A quest for the perfect tone: Luthiering, pedal boards and curriculum expansion
In this article the author explores what making guitars (luthiering), designing and assembling pedal boards, and performing as a guitarist has meant for his perspective on curricular expansion in music teacher education in the United States. He provides examples of the creative process of selecting materials, exploring novel components, and establishing finishing procedures in guitar making as a means of illustrating a theory of change in music education (Randles, 2013a). Adaptive and innovative change is viewed through the practical work of both the luthier and music education curriculum reformer. Implications for the future of music education curriculum development are provided.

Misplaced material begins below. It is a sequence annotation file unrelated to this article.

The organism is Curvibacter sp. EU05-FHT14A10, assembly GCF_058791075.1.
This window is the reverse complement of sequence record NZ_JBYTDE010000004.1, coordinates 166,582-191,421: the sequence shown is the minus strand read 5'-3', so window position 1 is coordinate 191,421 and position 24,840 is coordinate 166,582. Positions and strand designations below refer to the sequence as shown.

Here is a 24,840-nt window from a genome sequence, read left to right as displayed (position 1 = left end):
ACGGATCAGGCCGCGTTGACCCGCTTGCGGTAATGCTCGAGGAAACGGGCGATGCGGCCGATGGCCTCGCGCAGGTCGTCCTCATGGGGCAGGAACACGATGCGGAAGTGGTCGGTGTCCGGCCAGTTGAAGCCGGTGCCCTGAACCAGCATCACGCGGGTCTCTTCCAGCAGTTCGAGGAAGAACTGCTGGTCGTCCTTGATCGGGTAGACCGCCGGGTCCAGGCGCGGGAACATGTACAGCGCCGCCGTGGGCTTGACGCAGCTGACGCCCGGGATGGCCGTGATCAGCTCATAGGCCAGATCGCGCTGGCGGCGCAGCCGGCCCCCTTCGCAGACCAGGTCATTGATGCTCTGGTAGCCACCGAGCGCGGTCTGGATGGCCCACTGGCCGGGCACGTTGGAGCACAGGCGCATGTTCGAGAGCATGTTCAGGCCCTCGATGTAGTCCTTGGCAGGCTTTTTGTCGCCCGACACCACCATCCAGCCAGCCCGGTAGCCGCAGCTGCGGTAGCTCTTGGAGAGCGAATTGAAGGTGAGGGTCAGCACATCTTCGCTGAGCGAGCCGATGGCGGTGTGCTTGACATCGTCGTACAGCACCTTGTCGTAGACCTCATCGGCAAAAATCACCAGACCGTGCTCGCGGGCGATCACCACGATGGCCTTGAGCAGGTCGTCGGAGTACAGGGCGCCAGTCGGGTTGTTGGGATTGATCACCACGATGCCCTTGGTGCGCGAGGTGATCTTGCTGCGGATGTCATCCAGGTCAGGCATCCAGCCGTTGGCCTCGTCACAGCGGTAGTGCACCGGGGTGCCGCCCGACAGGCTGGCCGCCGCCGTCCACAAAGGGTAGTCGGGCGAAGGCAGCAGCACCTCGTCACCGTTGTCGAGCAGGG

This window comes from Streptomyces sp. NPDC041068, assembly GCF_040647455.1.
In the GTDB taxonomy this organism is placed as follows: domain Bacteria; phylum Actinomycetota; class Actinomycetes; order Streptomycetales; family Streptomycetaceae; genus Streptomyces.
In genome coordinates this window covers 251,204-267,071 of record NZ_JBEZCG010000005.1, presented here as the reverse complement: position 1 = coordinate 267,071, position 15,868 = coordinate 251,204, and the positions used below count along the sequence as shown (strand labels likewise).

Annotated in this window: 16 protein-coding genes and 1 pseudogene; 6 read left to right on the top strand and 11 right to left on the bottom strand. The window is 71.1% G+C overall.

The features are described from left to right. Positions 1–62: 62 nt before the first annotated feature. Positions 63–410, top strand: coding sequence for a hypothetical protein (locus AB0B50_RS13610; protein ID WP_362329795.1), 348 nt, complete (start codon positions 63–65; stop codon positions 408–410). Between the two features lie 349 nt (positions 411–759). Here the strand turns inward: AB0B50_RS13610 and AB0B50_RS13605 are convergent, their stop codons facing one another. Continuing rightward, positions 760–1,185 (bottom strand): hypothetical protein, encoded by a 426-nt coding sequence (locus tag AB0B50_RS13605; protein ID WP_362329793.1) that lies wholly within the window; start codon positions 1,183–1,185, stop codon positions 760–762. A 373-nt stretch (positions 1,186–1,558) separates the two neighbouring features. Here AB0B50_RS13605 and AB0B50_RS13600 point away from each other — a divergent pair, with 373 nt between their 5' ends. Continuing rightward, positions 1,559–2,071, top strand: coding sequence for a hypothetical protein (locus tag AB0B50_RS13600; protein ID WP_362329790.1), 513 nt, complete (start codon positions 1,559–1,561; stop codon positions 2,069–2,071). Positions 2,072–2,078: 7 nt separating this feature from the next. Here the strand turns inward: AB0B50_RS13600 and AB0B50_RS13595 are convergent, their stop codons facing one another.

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Document Type: Research Article
Affiliations: University of South Florida
Publication date: July 1, 2015
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- The Journal of Music, Technology and Education (JMTE) explores the issues concerning the use of technology in music education. It examines pedagogy at all levels and across genres such as composition, musicology, performance and music production. It is the only journal specifically dedicated to the educational aspects of music technology and the technological aspects of music. Peer-reviewed, with an international editorial board, JMTE aims to draw its contributions from a broad community of educators, researchers and practitioners who are working closely with new technologies in the fields of music education and music technology education.
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